The U.S. Department of Agriculture (USDA) has released its 2022 Food Price Outlook, giving Americans insight into how much food prices are expected to rise this year.
“All food prices are now predicted to increase between 6.5 and 7.5 percent,” the outlook said.
The cost of takeout food and restaurant meals are expected to rise between 6 and 7 percent, while at-home food will jump between 7 and 8 percent, it added.
The report summarizes the USDA’s May 2022 forecasts, including the April 2022 Consumer Price Index (CPI) and Producer Price Index (PPI) numbers.
According to the agriculture department, significant increases in April followed similarly large changes in January through March.
The impacts of the conflict in Ukraine and the recent increases in interest rates by the Federal Reserve are expected to put pressure on food prices, and these situations will be “closely monitored,” the USDA added.
The department projects food price increases will remain above the increases in 2020 and 2021 and will increase 7 to 8 percent in 2022 to exceed historical averages and the inflation rate in 2021.
“An ongoing outbreak of highly pathogenic avian influenza has reduced the U.S. egg-layer flock and drove a 10.3 percent increase in retail egg prices in April 2022,” the report said.
“Retail poultry prices have been high, with historically low stocks of frozen chicken.”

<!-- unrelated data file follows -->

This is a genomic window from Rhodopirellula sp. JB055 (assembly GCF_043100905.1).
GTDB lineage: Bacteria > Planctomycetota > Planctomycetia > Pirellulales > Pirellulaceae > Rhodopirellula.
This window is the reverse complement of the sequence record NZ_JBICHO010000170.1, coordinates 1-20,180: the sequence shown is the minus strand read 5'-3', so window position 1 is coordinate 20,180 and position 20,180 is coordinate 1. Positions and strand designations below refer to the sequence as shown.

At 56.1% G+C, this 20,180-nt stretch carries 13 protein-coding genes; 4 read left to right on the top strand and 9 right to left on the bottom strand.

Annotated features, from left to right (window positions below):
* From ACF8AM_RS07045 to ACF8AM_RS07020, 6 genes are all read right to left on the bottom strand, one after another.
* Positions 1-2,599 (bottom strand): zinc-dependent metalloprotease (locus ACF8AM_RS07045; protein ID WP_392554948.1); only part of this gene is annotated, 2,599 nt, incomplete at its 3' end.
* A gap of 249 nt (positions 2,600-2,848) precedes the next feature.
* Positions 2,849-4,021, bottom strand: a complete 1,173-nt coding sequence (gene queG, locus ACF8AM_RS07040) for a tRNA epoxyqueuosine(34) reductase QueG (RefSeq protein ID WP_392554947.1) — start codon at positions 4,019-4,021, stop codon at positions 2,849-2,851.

The outlook noted the avian influenza outbreak has also caused poultry prices to increase. Over 38 million birds have been affected, and euthanized, since the bird flu began in January.
The department expects poultry prices will jump up to 9.5 percent in the months ahead, egg prices by up to 20.5 percent, and fish and seafood between 7 percent and 8 percent respectively.
Dairy products are in line to increase by 7 percent to 8 percent because of increased consumption in 2022.
Similarly, fats and oil prices may increase up to 11 percent; fresh fruit prices between 8.5 percent and 9.5 percent; cereal, bakery products, and nonalcoholic beverage prices up to 8 percent; and other food prices between 7.5 percent and 8.5 percent in 2022, the USDA predicts.
The American Egg Board, meanwhile, said avian flu has affected roughly 5 percent of commercial layer flocks and impacted farms are working with state and federal agency partners to resume operations.
“Like many sectors of the economy, egg farming is impacted by inflation and experiencing some limited supply chain challenges due to a variety of factors,” the egg board said in a May 24 statement.
In spite of emptier egg shelves at supermarkets, the board said America’s egg farmers are operating “around the clock” to keep their products affordable and grocery stores stocked.